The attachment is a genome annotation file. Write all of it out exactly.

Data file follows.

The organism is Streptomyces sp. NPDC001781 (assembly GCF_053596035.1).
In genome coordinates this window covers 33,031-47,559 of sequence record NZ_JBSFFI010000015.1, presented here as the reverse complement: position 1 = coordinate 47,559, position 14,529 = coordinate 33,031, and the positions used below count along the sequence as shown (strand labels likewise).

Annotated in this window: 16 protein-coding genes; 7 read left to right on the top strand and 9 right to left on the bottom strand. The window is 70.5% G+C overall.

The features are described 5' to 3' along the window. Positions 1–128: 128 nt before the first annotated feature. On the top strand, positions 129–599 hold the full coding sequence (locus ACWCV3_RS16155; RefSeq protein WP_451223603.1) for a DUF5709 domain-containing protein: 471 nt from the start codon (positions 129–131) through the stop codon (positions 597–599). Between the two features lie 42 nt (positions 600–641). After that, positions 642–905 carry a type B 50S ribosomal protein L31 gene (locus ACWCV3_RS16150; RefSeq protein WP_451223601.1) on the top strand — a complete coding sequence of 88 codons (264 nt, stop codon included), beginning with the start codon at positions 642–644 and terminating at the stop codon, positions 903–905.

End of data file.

The organism is Streptomyces sp. NPDC001781 (assembly GCF_053596035.1).
In genome coordinates this window covers 33,031-47,559 of sequence record NZ_JBSFFI010000015.1, presented here as the reverse complement: position 1 = coordinate 47,559, position 14,529 = coordinate 33,031, and the positions used below count along the sequence as shown (strand labels likewise).

Annotated in this window: 16 protein-coding genes; 7 read left to right on the top strand and 9 right to left on the bottom strand. The window is 70.5% G+C overall.

The features are described 5' to 3' along the window. Positions 1–128: 128 nt before the first annotated feature. On the top strand, positions 129–599 hold the full coding sequence (locus ACWCV3_RS16155; RefSeq protein WP_451223603.1) for a DUF5709 domain-containing protein: 471 nt from the start codon (positions 129–131) through the stop codon (positions 597–599). Between the two features lie 42 nt (positions 600–641). After that, positions 642–905 carry a type B 50S ribosomal protein L31 gene (locus ACWCV3_RS16150; RefSeq protein WP_451223601.1) on the top strand — a complete coding sequence of 88 codons (264 nt, stop codon included), beginning with the start codon at positions 642–644 and terminating at the stop codon, positions 903–905.